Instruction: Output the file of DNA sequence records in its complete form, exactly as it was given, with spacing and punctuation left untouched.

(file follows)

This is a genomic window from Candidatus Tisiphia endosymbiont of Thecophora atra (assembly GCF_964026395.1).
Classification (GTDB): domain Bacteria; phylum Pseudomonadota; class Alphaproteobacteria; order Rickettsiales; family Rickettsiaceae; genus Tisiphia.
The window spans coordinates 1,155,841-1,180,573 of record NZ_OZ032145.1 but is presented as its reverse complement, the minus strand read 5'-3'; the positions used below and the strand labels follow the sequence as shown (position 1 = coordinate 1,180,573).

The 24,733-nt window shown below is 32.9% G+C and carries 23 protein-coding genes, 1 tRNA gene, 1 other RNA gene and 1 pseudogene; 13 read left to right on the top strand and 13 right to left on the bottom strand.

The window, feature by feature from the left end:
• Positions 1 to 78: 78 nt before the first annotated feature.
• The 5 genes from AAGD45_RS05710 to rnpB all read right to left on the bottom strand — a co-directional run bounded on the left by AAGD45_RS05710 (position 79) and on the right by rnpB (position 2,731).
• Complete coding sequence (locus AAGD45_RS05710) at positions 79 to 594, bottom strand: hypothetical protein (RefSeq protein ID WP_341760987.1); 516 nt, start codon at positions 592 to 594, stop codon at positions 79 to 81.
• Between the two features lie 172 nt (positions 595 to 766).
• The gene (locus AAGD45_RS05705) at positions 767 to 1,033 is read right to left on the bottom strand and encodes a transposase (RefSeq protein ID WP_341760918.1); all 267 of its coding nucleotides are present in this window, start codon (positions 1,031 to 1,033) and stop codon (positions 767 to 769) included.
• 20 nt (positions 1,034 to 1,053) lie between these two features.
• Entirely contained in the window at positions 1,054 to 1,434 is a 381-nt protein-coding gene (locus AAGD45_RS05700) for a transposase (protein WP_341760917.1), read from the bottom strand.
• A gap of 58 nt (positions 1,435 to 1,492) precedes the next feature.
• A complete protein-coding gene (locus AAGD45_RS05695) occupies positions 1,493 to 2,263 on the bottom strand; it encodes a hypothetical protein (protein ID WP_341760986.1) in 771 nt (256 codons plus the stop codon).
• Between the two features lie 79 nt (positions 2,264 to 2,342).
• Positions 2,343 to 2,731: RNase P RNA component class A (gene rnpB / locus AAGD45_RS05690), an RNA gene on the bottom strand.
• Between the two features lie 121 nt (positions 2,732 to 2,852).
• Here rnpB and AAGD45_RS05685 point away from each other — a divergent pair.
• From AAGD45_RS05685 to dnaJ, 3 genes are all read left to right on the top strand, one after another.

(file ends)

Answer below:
This is a genomic window from Candidatus Tisiphia endosymbiont of Thecophora atra (assembly GCF_964026395.1).
Classification (GTDB): domain Bacteria; phylum Pseudomonadota; class Alphaproteobacteria; order Rickettsiales; family Rickettsiaceae; genus Tisiphia.
The window spans coordinates 1,155,841-1,180,573 of record NZ_OZ032145.1 but is presented as its reverse complement, the minus strand read 5'-3'; the positions used below and the strand labels follow the sequence as shown (position 1 = coordinate 1,180,573).

The 24,733-nt window shown below is 32.9% G+C and carries 23 protein-coding genes, 1 tRNA gene, 1 other RNA gene and 1 pseudogene; 13 read left to right on the top strand and 13 right to left on the bottom strand.

The window, feature by feature from the left end:
• Positions 1 to 78: 78 nt before the first annotated feature.
• The 5 genes from AAGD45_RS05710 to rnpB all read right to left on the bottom strand — a co-directional run bounded on the left by AAGD45_RS05710 (position 79) and on the right by rnpB (position 2,731).
• Complete coding sequence (locus AAGD45_RS05710) at positions 79 to 594, bottom strand: hypothetical protein (RefSeq protein ID WP_341760987.1); 516 nt, start codon at positions 592 to 594, stop codon at positions 79 to 81.
• Between the two features lie 172 nt (positions 595 to 766).
• The gene (locus AAGD45_RS05705) at positions 767 to 1,033 is read right to left on the bottom strand and encodes a transposase (RefSeq protein ID WP_341760918.1); all 267 of its coding nucleotides are present in this window, start codon (positions 1,031 to 1,033) and stop codon (positions 767 to 769) included.
• 20 nt (positions 1,034 to 1,053) lie between these two features.
• Entirely contained in the window at positions 1,054 to 1,434 is a 381-nt protein-coding gene (locus AAGD45_RS05700) for a transposase (protein WP_341760917.1), read from the bottom strand.
• A gap of 58 nt (positions 1,435 to 1,492) precedes the next feature.
• A complete protein-coding gene (locus AAGD45_RS05695) occupies positions 1,493 to 2,263 on the bottom strand; it encodes a hypothetical protein (protein ID WP_341760986.1) in 771 nt (256 codons plus the stop codon).
• Between the two features lie 79 nt (positions 2,264 to 2,342).
• Positions 2,343 to 2,731: RNase P RNA component class A (gene rnpB / locus AAGD45_RS05690), an RNA gene on the bottom strand.
• Between the two features lie 121 nt (positions 2,732 to 2,852).
• Here rnpB and AAGD45_RS05685 point away from each other — a divergent pair.
• From AAGD45_RS05685 to dnaJ, 3 genes are all read left to right on the top strand, one after another.